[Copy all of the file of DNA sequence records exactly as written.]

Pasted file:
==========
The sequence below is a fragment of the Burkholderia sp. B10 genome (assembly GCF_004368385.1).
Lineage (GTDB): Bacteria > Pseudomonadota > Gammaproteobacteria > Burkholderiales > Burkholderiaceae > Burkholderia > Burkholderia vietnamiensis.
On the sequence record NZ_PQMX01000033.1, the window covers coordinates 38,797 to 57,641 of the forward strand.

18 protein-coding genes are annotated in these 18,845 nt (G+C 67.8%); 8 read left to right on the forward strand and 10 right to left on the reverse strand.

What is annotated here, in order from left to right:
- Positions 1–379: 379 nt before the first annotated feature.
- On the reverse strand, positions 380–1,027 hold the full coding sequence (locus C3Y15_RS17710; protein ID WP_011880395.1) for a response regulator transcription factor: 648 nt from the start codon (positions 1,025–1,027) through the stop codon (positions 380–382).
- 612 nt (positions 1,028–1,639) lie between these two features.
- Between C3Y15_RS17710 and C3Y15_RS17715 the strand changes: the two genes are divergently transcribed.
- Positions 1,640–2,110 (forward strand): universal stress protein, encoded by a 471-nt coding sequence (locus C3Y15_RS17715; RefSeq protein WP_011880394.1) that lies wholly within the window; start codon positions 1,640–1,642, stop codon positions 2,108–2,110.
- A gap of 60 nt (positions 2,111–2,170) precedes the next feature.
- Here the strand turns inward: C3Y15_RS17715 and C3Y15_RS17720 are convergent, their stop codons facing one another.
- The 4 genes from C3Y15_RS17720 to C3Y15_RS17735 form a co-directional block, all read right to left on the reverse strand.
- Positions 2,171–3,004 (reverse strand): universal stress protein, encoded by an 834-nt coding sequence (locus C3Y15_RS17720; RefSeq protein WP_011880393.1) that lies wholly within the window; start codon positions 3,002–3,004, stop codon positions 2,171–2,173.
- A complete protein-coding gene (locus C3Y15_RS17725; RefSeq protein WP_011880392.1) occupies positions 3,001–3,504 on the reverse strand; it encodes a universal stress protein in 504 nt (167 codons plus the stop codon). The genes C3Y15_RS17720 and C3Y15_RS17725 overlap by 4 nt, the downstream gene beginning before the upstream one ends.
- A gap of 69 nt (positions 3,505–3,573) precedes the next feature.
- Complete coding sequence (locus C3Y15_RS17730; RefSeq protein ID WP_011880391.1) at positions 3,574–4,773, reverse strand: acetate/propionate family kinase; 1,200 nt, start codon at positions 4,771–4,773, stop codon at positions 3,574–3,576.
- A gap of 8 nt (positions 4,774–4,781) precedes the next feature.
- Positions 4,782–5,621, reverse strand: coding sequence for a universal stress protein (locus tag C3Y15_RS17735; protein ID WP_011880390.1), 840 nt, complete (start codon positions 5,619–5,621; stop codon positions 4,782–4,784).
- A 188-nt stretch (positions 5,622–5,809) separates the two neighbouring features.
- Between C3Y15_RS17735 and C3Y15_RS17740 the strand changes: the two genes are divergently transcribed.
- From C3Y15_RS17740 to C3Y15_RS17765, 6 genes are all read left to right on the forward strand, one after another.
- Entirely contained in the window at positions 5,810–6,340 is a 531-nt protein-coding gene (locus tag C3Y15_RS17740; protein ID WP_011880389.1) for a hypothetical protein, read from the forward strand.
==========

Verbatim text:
The sequence below is a fragment of the Burkholderia sp. B10 genome (assembly GCF_004368385.1).
Lineage (GTDB): Bacteria > Pseudomonadota > Gammaproteobacteria > Burkholderiales > Burkholderiaceae > Burkholderia > Burkholderia vietnamiensis.
On the sequence record NZ_PQMX01000033.1, the window covers coordinates 38,797 to 57,641 of the forward strand.

18 protein-coding genes are annotated in these 18,845 nt (G+C 67.8%); 8 read left to right on the forward strand and 10 right to left on the reverse strand.

What is annotated here, in order from left to right:
- Positions 1–379: 379 nt before the first annotated feature.
- On the reverse strand, positions 380–1,027 hold the full coding sequence (locus C3Y15_RS17710; protein ID WP_011880395.1) for a response regulator transcription factor: 648 nt from the start codon (positions 1,025–1,027) through the stop codon (positions 380–382).
- 612 nt (positions 1,028–1,639) lie between these two features.
- Between C3Y15_RS17710 and C3Y15_RS17715 the strand changes: the two genes are divergently transcribed.
- Positions 1,640–2,110 (forward strand): universal stress protein, encoded by a 471-nt coding sequence (locus C3Y15_RS17715; RefSeq protein WP_011880394.1) that lies wholly within the window; start codon positions 1,640–1,642, stop codon positions 2,108–2,110.
- A gap of 60 nt (positions 2,111–2,170) precedes the next feature.
- Here the strand turns inward: C3Y15_RS17715 and C3Y15_RS17720 are convergent, their stop codons facing one another.
- The 4 genes from C3Y15_RS17720 to C3Y15_RS17735 form a co-directional block, all read right to left on the reverse strand.
- Positions 2,171–3,004 (reverse strand): universal stress protein, encoded by an 834-nt coding sequence (locus C3Y15_RS17720; RefSeq protein WP_011880393.1) that lies wholly within the window; start codon positions 3,002–3,004, stop codon positions 2,171–2,173.
- A complete protein-coding gene (locus C3Y15_RS17725; RefSeq protein WP_011880392.1) occupies positions 3,001–3,504 on the reverse strand; it encodes a universal stress protein in 504 nt (167 codons plus the stop codon). The genes C3Y15_RS17720 and C3Y15_RS17725 overlap by 4 nt, the downstream gene beginning before the upstream one ends.
- A gap of 69 nt (positions 3,505–3,573) precedes the next feature.
- Complete coding sequence (locus C3Y15_RS17730; RefSeq protein ID WP_011880391.1) at positions 3,574–4,773, reverse strand: acetate/propionate family kinase; 1,200 nt, start codon at positions 4,771–4,773, stop codon at positions 3,574–3,576.
- A gap of 8 nt (positions 4,774–4,781) precedes the next feature.
- Positions 4,782–5,621, reverse strand: coding sequence for a universal stress protein (locus tag C3Y15_RS17735; protein ID WP_011880390.1), 840 nt, complete (start codon positions 5,619–5,621; stop codon positions 4,782–4,784).
- A 188-nt stretch (positions 5,622–5,809) separates the two neighbouring features.
- Between C3Y15_RS17735 and C3Y15_RS17740 the strand changes: the two genes are divergently transcribed.
- From C3Y15_RS17740 to C3Y15_RS17765, 6 genes are all read left to right on the forward strand, one after another.
- Entirely contained in the window at positions 5,810–6,340 is a 531-nt protein-coding gene (locus tag C3Y15_RS17740; protein ID WP_011880389.1) for a hypothetical protein, read from the forward strand.